A Queensland snake catcher has shared a warning for pet owners after retrieving a carpet python that snuck into a cage and ate a grandmother’s two birds.
The hungry python had entered the cage through gaps in its narrow bars, despite being twice their size.
After consuming the birds, the snake could no longer squeeze out to escape.
Sunshine Coast snake catcher Stu McKenzie said while many pet owners don’t consider snakes a threat to their animals, his team attends similar jobs on a daily basis.
“The daughter gave me a call saying she had just got a call from her mum saying a snake has gone into the cage and eaten two beloved birds,” Mr McKenzie said.
“She was a bit stressed as well, nobody wants to see that situation. Birds are like family to some people.
“We rushed over there as soon as we could but it was too late.”
Brisbane resident Ren Park said she had been through a similar ordeal after a python snuck into her birdcage and ate the family budgie.
“I had two budgies in the cage and woke up to one snake and one budgie in the cage,” Ms Park said.
“My son was devastated as they were his birds. One survived thankfully.”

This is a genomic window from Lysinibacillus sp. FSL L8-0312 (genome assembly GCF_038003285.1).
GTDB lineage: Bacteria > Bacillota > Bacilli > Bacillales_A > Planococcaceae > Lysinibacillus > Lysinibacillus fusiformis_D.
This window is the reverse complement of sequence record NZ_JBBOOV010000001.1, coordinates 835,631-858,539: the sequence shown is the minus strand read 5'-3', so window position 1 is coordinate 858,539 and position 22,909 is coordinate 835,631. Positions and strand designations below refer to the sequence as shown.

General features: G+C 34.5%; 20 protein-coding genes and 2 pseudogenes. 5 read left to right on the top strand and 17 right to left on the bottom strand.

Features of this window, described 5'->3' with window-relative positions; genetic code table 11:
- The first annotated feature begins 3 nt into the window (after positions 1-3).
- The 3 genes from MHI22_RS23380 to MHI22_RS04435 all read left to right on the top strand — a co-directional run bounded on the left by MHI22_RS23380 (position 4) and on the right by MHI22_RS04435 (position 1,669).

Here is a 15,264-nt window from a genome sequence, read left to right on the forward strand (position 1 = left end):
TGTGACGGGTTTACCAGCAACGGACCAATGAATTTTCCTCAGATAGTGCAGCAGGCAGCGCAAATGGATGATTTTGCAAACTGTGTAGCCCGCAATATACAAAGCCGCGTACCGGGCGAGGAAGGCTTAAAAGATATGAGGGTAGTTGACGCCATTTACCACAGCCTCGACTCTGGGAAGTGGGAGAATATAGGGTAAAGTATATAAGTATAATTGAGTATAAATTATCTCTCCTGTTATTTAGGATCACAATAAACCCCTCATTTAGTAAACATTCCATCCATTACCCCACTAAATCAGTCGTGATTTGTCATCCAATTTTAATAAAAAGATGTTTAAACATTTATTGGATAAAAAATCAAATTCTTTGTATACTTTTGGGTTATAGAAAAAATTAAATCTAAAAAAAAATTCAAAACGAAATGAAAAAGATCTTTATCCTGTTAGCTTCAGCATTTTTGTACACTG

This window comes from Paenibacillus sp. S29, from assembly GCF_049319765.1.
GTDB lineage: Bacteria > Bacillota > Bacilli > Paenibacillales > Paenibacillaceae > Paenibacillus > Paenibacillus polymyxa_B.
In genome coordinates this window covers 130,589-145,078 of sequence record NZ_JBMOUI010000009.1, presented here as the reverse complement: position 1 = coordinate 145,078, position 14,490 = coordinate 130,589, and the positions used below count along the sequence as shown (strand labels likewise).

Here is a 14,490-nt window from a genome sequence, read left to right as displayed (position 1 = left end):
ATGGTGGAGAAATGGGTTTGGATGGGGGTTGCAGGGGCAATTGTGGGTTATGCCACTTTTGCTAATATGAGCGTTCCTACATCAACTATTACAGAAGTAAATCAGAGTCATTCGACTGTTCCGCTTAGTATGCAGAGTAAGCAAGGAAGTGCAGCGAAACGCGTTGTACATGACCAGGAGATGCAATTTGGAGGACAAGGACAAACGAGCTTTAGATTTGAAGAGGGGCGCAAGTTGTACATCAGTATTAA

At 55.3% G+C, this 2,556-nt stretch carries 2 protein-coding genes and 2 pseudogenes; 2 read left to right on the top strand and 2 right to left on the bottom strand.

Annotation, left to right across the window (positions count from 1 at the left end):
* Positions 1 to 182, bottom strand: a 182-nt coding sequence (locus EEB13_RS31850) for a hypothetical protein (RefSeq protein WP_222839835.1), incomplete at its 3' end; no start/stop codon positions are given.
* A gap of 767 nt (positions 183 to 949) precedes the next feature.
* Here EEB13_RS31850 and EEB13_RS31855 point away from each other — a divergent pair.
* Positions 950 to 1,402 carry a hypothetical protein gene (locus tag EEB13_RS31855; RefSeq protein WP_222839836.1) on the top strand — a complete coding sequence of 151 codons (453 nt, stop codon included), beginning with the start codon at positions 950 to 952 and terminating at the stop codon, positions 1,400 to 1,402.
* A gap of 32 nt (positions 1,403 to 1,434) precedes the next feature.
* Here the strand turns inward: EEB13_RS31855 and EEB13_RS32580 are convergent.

Mr Mckenzie said bird cages and guinea pig enclosures weren’t built with snakes in mind and extra precautions should be considered to ensure the safety of pets.
“It’s basically just a walk-in buffet. If they don’t have them snake-proof, snakes can easily get in and they’ll keep coming back.”
He said chickens in outdoor coops were the most common victims as well as birds in outdoor aviaries.
“We do remind everyone to go check their enclosures,” Mr McKenzie said.
He added those who keep their birds in outdoor cages should consider bringing them in at night, as this is when pythons are most active.
Putting wire mesh over bird and guinea pig cages can also prevent snakes from entering.
“A snake once went into an aviary and ate 14 finches. It couldn’t move afterwards it was that fat,” Mr McKenzie said.
“It’s quite amazing they can squeeze through gaps half their size.”